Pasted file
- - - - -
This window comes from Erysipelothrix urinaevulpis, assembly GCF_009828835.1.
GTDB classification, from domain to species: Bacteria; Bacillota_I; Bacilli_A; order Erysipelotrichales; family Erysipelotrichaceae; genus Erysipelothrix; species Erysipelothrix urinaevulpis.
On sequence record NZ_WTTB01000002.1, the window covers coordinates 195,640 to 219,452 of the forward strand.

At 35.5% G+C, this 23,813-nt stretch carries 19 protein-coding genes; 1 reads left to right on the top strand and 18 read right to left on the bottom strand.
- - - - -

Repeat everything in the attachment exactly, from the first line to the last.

This window comes from Erysipelothrix urinaevulpis, assembly GCF_009828835.1.
GTDB classification, from domain to species: Bacteria; Bacillota_I; Bacilli_A; order Erysipelotrichales; family Erysipelotrichaceae; genus Erysipelothrix; species Erysipelothrix urinaevulpis.
On sequence record NZ_WTTB01000002.1, the window covers coordinates 195,640 to 219,452 of the forward strand.

At 35.5% G+C, this 23,813-nt stretch carries 19 protein-coding genes; 1 reads left to right on the top strand and 18 read right to left on the bottom strand.